Small-Scale Armour Modelling
I have a number of Osprey’s “How-To” Masterclass books in my library and have benefited from and enjoyed every one of them. This latest volume by Alex Clark is no exception. “Small-Scale Armour Modelling” (yes, I know, it’s not spelled correctly in US English) is a wonderful look at the world of small-scale armor - my favorite modeling subject.
This book (like the Osprey Steve Zaloga armor Masterclass book I reviewed earlier this year) is presented in a hardcover format with a spiral-type wire binding. I really like this feature because it allows you to use the book as a handy desk reference while working, since it stays open to the page you need without having to crack the binding to keep it open. The page stock is nice and heavy and the printing quality is top-notch, with full-color photography used throughout to illustrate many of the how-to ideas in the book.
The book is presented in eight concise and easy to read chapters. They are as follows:
Chapter 1: Tools and materials
Chapter 2: General Construction Techniques
Chapter 3: Advanced Construction Techniques
Chapter 4: Painting and General Finishing Techniques
Chapter 5: Painting - Advanced Finishing Effects
Chapter 6: Presentation
Chapter 7: Gallery
Chapter 8: Further Reading and References
Most of the chapter titles are quite self-explanatory. The chapter on Presentation deals with not only the use of bases for your finished models, but also has a great section on model photography and even a nice little pep-talk on article writing. I personally found the photography section quite helpful in that I am in the middle of looking at digital cameras (again). One thing that Alex talks about (besides photography techniques) is different camera choices in the digital camera field, and he gives his views on what’s best for your particular need.
The Gallery chapter takes an individual look at the various models used throughout the book for technique explanation and gives some final notes on those projects. It also discusses a few of his yet unfinished works-in-progress.
Being into small-scale myself, I found a number of good nuggets in the book that will help me along in the future, things such as tire and track paint finishes, dealing with clear parts, types of epoxy putty and their use (MagicSculpt in particular), installing various types of tracks, installing wire handles, mirror surfaces, and various photography tips, just to name a few!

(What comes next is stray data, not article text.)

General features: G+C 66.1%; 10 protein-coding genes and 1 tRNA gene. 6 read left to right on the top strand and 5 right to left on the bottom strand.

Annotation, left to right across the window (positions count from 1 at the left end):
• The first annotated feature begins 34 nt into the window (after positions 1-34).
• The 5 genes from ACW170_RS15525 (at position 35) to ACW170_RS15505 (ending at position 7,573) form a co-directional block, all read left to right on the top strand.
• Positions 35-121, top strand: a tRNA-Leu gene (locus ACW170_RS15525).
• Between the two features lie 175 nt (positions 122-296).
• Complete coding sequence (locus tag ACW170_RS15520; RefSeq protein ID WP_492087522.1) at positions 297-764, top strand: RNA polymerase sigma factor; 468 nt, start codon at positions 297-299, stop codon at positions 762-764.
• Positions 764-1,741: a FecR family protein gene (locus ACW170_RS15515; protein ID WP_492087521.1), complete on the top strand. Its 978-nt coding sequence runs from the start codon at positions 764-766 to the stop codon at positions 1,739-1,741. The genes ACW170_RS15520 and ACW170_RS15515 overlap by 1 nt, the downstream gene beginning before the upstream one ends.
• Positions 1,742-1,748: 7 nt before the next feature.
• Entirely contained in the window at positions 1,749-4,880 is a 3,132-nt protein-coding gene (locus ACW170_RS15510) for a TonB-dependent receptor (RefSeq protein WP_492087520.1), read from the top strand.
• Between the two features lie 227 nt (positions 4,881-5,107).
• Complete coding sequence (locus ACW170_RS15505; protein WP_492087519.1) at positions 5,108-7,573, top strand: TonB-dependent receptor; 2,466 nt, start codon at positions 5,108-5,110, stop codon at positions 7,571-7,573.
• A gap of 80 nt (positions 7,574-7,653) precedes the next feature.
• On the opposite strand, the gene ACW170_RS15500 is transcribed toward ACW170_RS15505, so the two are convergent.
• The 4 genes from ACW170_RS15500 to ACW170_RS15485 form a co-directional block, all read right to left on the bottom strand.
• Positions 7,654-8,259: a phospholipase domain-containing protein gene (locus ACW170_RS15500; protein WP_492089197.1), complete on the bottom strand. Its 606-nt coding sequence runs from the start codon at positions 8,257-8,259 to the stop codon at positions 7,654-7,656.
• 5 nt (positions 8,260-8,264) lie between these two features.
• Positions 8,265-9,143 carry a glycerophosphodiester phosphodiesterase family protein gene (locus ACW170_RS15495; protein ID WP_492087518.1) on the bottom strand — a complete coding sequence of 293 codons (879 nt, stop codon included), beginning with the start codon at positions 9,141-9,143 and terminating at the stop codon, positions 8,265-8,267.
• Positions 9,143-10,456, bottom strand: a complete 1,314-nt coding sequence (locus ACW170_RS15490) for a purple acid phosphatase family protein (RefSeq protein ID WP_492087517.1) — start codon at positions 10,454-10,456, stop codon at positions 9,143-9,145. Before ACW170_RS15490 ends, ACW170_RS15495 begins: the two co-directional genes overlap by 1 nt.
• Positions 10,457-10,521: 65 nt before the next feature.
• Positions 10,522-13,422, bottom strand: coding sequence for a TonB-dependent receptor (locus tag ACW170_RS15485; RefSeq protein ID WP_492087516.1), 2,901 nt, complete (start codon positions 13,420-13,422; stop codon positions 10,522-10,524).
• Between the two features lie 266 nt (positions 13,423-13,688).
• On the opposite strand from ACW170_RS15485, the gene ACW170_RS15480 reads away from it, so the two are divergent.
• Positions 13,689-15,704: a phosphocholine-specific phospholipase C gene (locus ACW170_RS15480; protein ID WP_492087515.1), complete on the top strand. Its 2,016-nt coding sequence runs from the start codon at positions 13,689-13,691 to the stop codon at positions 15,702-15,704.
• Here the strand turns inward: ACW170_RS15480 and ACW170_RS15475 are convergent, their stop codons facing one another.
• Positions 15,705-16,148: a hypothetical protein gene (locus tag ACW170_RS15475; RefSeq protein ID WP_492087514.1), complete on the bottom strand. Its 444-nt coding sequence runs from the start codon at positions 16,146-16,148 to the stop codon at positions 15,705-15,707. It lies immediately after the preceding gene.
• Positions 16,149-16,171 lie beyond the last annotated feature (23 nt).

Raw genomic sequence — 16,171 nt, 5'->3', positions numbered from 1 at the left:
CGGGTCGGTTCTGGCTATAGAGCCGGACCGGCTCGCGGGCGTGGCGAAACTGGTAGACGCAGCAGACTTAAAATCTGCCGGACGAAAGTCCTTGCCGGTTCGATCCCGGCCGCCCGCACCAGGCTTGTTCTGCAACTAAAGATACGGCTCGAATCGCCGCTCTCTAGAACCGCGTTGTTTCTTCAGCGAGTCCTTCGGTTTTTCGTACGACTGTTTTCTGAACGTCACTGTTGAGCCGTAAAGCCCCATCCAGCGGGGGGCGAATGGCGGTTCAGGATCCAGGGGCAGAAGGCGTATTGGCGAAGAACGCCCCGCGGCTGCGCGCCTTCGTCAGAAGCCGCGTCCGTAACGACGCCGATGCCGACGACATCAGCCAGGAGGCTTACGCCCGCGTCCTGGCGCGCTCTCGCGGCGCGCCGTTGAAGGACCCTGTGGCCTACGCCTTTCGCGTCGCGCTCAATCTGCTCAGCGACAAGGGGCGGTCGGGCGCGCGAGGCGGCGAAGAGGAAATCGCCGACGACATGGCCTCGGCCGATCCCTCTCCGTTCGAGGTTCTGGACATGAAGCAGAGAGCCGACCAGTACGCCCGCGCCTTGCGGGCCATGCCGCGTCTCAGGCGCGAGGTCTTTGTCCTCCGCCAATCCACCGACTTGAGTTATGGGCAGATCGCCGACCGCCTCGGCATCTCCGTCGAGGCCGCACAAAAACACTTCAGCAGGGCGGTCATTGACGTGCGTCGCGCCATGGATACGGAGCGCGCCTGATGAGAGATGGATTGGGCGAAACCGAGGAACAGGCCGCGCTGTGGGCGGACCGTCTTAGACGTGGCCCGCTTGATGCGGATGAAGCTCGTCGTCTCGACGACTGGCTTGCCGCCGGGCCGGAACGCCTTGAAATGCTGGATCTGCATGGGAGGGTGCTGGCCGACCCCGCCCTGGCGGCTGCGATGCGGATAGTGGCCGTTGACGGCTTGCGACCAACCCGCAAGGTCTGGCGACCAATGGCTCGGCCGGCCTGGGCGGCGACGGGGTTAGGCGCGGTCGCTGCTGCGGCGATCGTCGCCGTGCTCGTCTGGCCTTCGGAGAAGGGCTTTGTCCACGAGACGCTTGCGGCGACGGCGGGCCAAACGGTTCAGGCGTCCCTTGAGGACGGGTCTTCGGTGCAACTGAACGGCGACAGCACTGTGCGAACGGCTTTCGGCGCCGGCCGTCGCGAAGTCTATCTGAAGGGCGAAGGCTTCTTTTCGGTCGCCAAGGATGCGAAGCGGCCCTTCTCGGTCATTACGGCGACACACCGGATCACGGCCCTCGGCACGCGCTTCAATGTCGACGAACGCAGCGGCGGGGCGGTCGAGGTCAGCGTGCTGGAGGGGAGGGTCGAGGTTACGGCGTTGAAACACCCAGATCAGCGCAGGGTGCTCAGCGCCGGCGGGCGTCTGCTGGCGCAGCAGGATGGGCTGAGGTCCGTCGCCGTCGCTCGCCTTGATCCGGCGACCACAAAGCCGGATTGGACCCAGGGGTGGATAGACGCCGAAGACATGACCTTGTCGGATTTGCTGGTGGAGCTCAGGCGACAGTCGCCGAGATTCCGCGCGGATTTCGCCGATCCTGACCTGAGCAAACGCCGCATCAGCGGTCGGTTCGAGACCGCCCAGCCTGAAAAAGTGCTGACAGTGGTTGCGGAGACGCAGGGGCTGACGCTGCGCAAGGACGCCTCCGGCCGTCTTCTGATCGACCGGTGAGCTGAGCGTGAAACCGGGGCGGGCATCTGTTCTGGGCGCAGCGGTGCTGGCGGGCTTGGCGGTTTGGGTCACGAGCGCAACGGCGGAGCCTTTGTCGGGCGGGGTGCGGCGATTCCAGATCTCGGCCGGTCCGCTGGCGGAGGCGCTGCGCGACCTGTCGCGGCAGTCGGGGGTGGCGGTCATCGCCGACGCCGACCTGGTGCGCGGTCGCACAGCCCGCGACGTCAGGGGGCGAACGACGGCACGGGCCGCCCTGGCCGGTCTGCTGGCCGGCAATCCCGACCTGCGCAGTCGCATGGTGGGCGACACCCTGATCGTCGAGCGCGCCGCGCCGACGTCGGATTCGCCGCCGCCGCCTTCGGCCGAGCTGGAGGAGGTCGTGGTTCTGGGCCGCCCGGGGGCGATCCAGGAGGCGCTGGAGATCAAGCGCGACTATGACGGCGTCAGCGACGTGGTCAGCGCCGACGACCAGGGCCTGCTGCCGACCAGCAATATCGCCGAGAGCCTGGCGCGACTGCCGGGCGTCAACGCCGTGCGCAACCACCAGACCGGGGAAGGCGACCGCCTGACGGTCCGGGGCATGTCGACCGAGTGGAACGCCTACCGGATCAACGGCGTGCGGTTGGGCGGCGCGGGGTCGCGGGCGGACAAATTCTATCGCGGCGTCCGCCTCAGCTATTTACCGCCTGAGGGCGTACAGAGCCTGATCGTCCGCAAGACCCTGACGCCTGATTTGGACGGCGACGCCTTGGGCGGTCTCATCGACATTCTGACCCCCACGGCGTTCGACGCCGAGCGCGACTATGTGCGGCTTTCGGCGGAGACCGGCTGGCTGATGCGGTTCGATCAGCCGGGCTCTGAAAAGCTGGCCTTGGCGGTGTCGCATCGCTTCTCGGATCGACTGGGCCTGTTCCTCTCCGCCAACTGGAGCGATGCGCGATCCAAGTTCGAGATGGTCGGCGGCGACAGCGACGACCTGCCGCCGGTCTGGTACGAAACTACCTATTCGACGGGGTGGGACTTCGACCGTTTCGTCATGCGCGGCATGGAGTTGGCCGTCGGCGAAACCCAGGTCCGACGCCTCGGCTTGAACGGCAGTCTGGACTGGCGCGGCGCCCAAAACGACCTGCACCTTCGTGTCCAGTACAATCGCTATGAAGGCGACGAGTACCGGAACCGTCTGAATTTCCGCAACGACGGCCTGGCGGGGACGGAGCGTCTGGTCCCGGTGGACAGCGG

Throughout the read, I was amazed at the similarity between his approach to modeling and my own, not only in technique, but also in philosophies. He likes the minimalist approach to modeling, eliminating the need for fancy and high-cost tools and materials yet still achieving stunning results. I feel that many of his techniques, with some patience, should be easy to learn and be within the reach of most modelers, both basic and advanced. One really interesting point I took away from the book was Alex’s statement on page 45 (the Advanced Construction Techniques chapter):
“In fact no matter how complex a part is, it can always be broken down successively into more manageable chunks.”
This statement voices a very powerful approach to modeling, from the overall project to just one particular component (as he refers to) which helps to take the terror out of trying new things - and this book goes a long way in contributing to that very point.
Alex makes some interesting points on color accuracy in chapter 4, which at least to me, puts a lot of project procrastination to bed. His tips on painting, weathering, and airbrushing are down-to-earth and easy to understand, as well as being well illustrated via clear, top-notch photos. There is even a nice section on figure painting – the forbidden zone for many modelers! His technique here is simple, produces terrific results, and is well worth reading.
You’ll also find advice on casting your own parts and many advanced weathering techniques such as applying white wash finishes, using hair spray as a weathering medium, and modeling burnt out, destroyed vehicles (can you say, “rust”?).
If all of that is not enough for you, the chapter on Further Reading and References is rich in exactly that. I know that I’ll be checking out how to get my hands on Minitracks magazine! The author also provides full contact information for the sources for many of the tools and materials he uses in his work, as well as the referenced publications for further reading.
My only complaint about the book is that it skewed primarily to WWII German armor, but in the end, that’s all personal taste, I guess. Regardless, the techniques described in the book are applicable to any nationality or era of armor, as well as to other scales and types of models.
At $39.95 (US), this book is not exactly cheap, but in this case, the value it provides for each of your hard-earned dollars is definitely in there. I would highly recommend this book to small-scale modeling enthusiasts as well as armor modelers in general. I would love to see more in the way of small-scale related subjects and I hope that this book will help work towards achieving that end.
Many thanks to the folks at Osprey Publishing for providing the book and also to IPMS for allowing me the opportunity to review it.